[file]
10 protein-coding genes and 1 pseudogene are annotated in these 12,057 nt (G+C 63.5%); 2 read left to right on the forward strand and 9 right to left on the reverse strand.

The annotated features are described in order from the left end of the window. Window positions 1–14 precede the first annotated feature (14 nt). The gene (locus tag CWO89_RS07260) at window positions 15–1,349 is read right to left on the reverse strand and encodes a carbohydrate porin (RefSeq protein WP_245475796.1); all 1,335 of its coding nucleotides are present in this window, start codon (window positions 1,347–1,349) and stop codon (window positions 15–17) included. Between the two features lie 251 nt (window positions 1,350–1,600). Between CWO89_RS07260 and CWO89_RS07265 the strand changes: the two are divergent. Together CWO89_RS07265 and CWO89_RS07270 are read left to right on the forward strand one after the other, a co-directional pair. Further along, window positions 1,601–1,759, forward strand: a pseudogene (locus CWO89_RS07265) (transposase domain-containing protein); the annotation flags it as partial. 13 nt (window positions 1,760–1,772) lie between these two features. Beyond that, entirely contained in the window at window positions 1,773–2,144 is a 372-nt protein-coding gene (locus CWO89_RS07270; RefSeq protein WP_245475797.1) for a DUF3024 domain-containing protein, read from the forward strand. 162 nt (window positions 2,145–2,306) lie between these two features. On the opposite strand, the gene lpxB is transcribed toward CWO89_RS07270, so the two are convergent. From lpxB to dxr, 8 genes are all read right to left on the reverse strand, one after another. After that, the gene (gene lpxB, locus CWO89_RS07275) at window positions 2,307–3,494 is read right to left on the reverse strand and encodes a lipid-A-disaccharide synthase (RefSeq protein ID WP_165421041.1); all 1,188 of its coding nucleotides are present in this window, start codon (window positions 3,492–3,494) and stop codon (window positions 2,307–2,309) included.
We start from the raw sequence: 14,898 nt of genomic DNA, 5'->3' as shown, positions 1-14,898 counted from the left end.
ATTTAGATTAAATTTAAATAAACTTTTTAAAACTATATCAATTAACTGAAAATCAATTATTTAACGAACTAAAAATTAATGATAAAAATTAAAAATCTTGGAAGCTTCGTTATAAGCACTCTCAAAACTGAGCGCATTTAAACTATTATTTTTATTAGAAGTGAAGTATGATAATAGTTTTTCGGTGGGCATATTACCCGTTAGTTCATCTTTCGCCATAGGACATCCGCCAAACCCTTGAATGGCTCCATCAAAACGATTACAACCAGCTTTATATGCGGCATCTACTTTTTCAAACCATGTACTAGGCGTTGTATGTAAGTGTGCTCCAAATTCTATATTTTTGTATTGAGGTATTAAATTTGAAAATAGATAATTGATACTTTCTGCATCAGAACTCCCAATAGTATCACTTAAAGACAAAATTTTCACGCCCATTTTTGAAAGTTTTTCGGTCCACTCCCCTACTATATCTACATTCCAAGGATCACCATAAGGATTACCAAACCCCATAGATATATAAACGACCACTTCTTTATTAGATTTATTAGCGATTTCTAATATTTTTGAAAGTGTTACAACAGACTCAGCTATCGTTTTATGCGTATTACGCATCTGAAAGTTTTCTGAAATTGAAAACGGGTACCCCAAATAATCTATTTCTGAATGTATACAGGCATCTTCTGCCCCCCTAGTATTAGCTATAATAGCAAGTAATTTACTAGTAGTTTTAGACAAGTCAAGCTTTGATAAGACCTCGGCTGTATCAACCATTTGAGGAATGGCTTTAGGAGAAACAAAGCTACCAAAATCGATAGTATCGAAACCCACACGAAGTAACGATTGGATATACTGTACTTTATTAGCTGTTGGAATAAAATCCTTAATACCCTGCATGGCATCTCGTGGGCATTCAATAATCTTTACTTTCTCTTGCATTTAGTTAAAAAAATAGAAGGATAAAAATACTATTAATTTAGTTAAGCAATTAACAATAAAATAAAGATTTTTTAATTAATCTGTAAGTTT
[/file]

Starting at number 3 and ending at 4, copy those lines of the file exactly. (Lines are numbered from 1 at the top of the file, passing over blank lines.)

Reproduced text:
We start from the raw sequence: 14,898 nt of genomic DNA, 5'->3' as shown, positions 1-14,898 counted from the left end.
ATTTAGATTAAATTTAAATAAACTTTTTAAAACTATATCAATTAACTGAAAATCAATTATTTAACGAACTAAAAATTAATGATAAAAATTAAAAATCTTGGAAGCTTCGTTATAAGCACTCTCAAAACTGAGCGCATTTAAACTATTATTTTTATTAGAAGTGAAGTATGATAATAGTTTTTCGGTGGGCATATTACCCGTTAGTTCATCTTTCGCCATAGGACATCCGCCAAACCCTTGAATGGCTCCATCAAAACGATTACAACCAGCTTTATATGCGGCATCTACTTTTTCAAACCATGTACTAGGCGTTGTATGTAAGTGTGCTCCAAATTCTATATTTTTGTATTGAGGTATTAAATTTGAAAATAGATAATTGATACTTTCTGCATCAGAACTCCCAATAGTATCACTTAAAGACAAAATTTTCACGCCCATTTTTGAAAGTTTTTCGGTCCACTCCCCTACTATATCTACATTCCAAGGATCACCATAAGGATTACCAAACCCCATAGATATATAAACGACCACTTCTTTATTAGATTTATTAGCGATTTCTAATATTTTTGAAAGTGTTACAACAGACTCAGCTATCGTTTTATGCGTATTACGCATCTGAAAGTTTTCTGAAATTGAAAACGGGTACCCCAAATAATCTATTTCTGAATGTATACAGGCATCTTCTGCCCCCCTAGTATTAGCTATAATAGCAAGTAATTTACTAGTAGTTTTAGACAAGTCAAGCTTTGATAAGACCTCGGCTGTATCAACCATTTGAGGAATGGCTTTAGGAGAAACAAAGCTACCAAAATCGATAGTATCGAAACCCACACGAAGTAACGATTGGATATACTGTACTTTATTAGCTGTTGGAATAAAATCCTTAATACCCTGCATGGCATCTCGTGGGCATTCAATAATCTTTACTTTCTCTTGCATTTAGTTAAAAAAATAGAAGGATAAAAATACTATTAATTTAGTTAAGCAATTAACAATAAAATAAAGATTTTTTAATTAATCTGTAAGTTT